What's the Difference Between Grilling and Barbecuing?

Throwing a barbecue this holiday weekend? Heatin’ up the grill, throwin’ on some steaks, charrin’ up a couple burgers and ’dogs?

Sounds awesome, but are you really barbecuing? Or are you grilling?

Turns out that like many things with a rich history, the difference is… complex. At the root of the issue is the very definition of barbecue, a practice that—within certain definitions—is as old as humankind (if you subscribe to the belief that cooking made us human). Barbecue expert and cookbook author Meathead Goldwyn argues that the defining characteristic of barbecue is smoke: if there’s smoke involved, it’s barbecue. “There are many forms of barbecue around the world and it is the presence of smoke that unifies them all,” Goldwyn says. He accompanies this with a handy graphic:


With Goldwyn’s definition, grilling is a subset of barbecue. So what defines grilling, then? Grilling involves high, direct heat, from charcoal or a fire, coming from one direction; when the food is placed on the grate, the heat is transferred through convection. This all means that grilling is hot and fast: the surface of a grill is usually 500°F to 800°F, which means that whatever you’re grilling gets cooked quickly—and probably gets some char on it, too. Grilling therefore lends itself well to small, relatively tender cuts of meat—think steaks, chicken parts, hamburgers, and chops—as well as seafood, vegetables, and fruit.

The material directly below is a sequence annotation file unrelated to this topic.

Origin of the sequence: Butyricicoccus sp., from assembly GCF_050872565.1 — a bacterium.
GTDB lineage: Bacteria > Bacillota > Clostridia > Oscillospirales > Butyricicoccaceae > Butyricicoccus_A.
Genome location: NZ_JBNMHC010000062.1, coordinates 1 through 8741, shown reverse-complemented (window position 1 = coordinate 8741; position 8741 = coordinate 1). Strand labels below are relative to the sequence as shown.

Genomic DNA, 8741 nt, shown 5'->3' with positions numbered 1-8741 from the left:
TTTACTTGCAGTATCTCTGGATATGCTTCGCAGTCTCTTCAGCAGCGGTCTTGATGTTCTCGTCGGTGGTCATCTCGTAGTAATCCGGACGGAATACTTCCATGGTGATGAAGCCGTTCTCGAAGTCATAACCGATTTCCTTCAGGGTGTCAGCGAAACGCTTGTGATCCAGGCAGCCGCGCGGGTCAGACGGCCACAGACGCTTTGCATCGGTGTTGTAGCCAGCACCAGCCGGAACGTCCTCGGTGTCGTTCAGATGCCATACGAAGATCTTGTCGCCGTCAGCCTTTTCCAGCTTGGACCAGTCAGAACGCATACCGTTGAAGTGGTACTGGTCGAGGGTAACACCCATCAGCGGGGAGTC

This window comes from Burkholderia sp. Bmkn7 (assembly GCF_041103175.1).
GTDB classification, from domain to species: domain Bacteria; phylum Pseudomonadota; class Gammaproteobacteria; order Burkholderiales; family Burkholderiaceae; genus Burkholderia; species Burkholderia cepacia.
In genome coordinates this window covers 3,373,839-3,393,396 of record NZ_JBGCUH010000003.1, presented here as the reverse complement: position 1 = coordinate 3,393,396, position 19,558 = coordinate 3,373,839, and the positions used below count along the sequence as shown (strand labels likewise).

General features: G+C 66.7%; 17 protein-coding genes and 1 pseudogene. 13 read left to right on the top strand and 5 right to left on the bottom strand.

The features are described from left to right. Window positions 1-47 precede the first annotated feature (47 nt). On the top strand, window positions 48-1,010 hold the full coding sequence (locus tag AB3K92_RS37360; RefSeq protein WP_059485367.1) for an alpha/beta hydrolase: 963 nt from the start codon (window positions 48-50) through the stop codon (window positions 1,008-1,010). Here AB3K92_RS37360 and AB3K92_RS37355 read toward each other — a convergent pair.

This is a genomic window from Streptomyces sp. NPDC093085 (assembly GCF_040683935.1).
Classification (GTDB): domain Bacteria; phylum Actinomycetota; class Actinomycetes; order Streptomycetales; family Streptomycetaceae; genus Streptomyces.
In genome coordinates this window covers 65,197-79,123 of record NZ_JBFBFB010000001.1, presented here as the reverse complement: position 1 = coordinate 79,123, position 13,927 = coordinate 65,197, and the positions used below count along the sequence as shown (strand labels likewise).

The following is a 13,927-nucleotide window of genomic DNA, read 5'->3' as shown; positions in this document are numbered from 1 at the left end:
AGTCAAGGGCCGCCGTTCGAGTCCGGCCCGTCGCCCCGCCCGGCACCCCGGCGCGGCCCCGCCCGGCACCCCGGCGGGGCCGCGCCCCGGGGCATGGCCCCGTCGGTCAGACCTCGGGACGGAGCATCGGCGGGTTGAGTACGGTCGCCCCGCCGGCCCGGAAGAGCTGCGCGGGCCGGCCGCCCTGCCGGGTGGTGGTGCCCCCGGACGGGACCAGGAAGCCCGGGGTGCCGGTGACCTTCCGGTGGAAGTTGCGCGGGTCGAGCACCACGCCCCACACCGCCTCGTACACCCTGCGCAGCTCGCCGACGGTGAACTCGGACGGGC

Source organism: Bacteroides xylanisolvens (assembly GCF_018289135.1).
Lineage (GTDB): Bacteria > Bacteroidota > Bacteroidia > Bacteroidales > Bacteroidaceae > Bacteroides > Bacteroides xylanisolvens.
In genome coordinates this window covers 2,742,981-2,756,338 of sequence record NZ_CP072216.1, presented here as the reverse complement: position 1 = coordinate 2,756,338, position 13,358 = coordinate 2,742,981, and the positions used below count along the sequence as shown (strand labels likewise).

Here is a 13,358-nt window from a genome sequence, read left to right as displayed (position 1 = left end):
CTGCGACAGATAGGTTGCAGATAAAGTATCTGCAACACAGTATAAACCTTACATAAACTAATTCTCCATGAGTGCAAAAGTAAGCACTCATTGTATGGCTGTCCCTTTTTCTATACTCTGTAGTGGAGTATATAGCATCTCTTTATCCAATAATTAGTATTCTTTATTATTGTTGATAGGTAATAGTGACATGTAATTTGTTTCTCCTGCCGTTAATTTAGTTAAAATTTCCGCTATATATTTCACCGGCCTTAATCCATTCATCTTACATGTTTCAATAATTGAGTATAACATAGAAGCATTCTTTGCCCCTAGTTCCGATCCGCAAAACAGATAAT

So if grilling is the hot-dogs-and-hamburgers kinds of stuff, where do the briskets and the ribs and the pork butts and the stuff we in the U.S. of A. think as “barbecue” fit in? That’s Southern barbecue, and in fact, it’s quite different from grilling. Rather than ripping-hot heat, Southern barbecue is all about taking things low and slow. The coals and flames are set off to the side or far below the food, and the lid of the grill or smoker is kept closed; the heat is then transferred through convection, in which the heat and smoke circulates and commingles around whatever’s being cooked. The temperatures for Southern barbecue are usually in the 200°F to 300°F range, making the cooking process a much slower ride—especially considering the fact that the technique is used for larger, tougher cuts of meat, such as brisket, ribs, pork shoulders, and even whole animals. The process allows for the connective tissue to properly break down, resulting in that transcendent fall-apart texture that people stay up all night fire-tending for (or just waiting in really long lines for).

And how about the spelling? Is it barbecue, barbeque, BBQ, B-B-Que, Bar-B-Q, Bar-B-Que, Bar-B-Cue, or some other permutation? Because the word originally comes from barbacoa, linguists and historians generally agree that the correct term is “barbecue”—and the others are just colloquial. So maybe you’re actually barbecuing this weekend, after all!

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